Teaching/learning case study for OneHealth approach in zoonotic disease: case of Kyasanur Forest Disease collaborations

With collaborations across various Indian institutions representing human health, animal health and ecologists, and led by Beth Purse from the UK Center for Ecology & Hydrology, the MonkeyFeverRisk has published a case study that can be used for teaching/learning on how to apply the inter-sectoral lens that OneHealth approach urges us to use. The case study is openly available for download (as PDF) or online reading from CABI digital library.

What were the key components of the ecosystem approach? Essentially it boils down to the need for multiple methods/methodologies across scientific/professional disciplines to work together; but OneHealth in action is not only about scientific methods and disciplines; it is also about the different sectors to work together. Human health, animal health, wildlife health are typically having their own line departments with their own separate reporting systems, bureaucracies & procedures. One of the efforts in the project was to bring together sectoral actors together using Kyasanur Forest Disease as an example of a zoonotic disease that could benefit from such inter-sectoral action.

A lot of what we call risk factors are actually behaviours, experiences and options that people would like to choose either for social, economic or cultural reasons. Their identification as risk factors for example does not mean that we can automatically get people to change what/how they do things. Many of these risk factors are closely related to livelihoods, and often entangled with various social vulnerabilities, so the project also examined how these wider social systems and vulnerabilities shape individual action and behaviour.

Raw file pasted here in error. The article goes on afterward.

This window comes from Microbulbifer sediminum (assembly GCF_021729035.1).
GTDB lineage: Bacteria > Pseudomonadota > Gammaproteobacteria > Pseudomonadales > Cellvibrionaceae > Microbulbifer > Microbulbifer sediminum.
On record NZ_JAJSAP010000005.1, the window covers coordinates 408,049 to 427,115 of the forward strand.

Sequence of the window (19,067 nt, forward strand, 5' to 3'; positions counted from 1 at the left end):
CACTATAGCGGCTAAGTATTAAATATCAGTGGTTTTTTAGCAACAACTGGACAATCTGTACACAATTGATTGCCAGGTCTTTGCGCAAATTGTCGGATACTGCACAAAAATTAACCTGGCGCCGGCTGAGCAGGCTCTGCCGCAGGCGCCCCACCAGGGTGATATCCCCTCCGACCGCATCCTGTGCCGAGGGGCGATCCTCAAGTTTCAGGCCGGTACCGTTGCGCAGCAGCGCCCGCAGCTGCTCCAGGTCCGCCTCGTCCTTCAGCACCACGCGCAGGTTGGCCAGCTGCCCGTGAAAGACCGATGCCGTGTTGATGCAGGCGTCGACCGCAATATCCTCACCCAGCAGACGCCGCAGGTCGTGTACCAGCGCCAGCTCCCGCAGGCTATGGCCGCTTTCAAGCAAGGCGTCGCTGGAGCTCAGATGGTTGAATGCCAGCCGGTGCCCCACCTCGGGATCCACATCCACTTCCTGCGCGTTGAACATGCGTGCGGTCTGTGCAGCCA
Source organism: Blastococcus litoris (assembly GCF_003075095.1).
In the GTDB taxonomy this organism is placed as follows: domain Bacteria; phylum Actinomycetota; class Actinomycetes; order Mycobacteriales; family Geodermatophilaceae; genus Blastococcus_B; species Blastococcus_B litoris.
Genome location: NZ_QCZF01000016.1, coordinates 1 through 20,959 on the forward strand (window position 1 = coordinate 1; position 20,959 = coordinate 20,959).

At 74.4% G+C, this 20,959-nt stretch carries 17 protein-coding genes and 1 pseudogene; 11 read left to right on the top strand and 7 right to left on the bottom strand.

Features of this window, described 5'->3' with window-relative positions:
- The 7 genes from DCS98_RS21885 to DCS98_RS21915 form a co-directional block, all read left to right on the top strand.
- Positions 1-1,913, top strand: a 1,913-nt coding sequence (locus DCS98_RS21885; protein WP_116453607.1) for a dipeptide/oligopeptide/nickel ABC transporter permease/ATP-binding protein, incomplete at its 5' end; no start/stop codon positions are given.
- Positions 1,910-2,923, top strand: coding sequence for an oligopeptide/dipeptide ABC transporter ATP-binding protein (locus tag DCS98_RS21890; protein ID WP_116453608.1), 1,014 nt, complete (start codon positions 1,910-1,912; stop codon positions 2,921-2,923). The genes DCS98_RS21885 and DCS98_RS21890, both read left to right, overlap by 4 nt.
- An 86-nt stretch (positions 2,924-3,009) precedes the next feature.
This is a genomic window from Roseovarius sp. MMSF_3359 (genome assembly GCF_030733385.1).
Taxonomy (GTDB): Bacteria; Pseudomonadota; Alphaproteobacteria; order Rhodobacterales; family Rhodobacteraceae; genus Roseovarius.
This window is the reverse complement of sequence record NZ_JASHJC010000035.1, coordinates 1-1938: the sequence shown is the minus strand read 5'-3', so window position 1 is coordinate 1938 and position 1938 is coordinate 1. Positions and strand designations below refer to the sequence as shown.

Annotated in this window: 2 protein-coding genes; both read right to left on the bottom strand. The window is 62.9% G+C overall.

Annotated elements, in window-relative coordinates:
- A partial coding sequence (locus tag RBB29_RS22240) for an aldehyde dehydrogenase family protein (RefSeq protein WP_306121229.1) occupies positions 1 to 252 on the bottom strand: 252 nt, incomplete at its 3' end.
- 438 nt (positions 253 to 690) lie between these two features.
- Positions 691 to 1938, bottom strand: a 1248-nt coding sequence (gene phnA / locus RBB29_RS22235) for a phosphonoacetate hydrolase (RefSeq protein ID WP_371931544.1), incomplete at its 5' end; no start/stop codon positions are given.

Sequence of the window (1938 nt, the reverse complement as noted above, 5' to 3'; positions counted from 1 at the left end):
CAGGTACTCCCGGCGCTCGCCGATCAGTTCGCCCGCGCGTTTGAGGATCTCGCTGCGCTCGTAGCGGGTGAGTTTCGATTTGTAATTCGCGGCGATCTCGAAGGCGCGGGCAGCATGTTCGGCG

One of the outputs was a predictive tool that uses multiple data and previous occurrences to predict possible locations at risk for outbreaks. Of particular interest to me of course were various pieces of work that examine how social and systemic vulnerability tends to make some individuals, populations and demographies more at risk to get the illness than others.

Hopefully health systems can adapt some of these lessons to better contextualise their interventions than the blanket biomedical response that is currently in place (see for example one of the papers that examined the ecological evidence-base (or lack thereof!) underlying some of the current disease control practices).

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